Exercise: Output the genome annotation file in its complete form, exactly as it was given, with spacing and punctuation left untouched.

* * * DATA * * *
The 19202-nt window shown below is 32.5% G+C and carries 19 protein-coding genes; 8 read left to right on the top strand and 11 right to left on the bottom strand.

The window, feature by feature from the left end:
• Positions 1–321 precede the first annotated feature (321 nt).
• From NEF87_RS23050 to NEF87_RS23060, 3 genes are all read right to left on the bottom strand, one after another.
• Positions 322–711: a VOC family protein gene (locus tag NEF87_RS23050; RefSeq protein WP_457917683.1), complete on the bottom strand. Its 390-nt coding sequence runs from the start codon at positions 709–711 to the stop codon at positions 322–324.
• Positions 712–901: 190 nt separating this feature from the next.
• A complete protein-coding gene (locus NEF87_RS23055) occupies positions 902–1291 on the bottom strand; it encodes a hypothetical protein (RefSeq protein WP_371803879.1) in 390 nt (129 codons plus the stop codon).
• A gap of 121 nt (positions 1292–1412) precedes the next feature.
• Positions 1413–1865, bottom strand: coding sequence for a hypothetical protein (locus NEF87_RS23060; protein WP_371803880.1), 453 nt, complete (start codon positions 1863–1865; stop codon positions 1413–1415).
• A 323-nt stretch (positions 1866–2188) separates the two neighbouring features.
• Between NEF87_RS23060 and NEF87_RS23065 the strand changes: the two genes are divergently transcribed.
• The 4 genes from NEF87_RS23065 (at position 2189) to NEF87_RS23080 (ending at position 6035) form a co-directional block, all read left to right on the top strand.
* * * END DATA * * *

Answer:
The 19202-nt window shown below is 32.5% G+C and carries 19 protein-coding genes; 8 read left to right on the top strand and 11 right to left on the bottom strand.

The window, feature by feature from the left end:
• Positions 1–321 precede the first annotated feature (321 nt).
• From NEF87_RS23050 to NEF87_RS23060, 3 genes are all read right to left on the bottom strand, one after another.
• Positions 322–711: a VOC family protein gene (locus tag NEF87_RS23050; RefSeq protein WP_457917683.1), complete on the bottom strand. Its 390-nt coding sequence runs from the start codon at positions 709–711 to the stop codon at positions 322–324.
• Positions 712–901: 190 nt separating this feature from the next.
• A complete protein-coding gene (locus NEF87_RS23055) occupies positions 902–1291 on the bottom strand; it encodes a hypothetical protein (RefSeq protein WP_371803879.1) in 390 nt (129 codons plus the stop codon).
• A gap of 121 nt (positions 1292–1412) precedes the next feature.
• Positions 1413–1865, bottom strand: coding sequence for a hypothetical protein (locus NEF87_RS23060; protein WP_371803880.1), 453 nt, complete (start codon positions 1863–1865; stop codon positions 1413–1415).
• A 323-nt stretch (positions 1866–2188) separates the two neighbouring features.
• Between NEF87_RS23060 and NEF87_RS23065 the strand changes: the two genes are divergently transcribed.
• The 4 genes from NEF87_RS23065 (at position 2189) to NEF87_RS23080 (ending at position 6035) form a co-directional block, all read left to right on the top strand.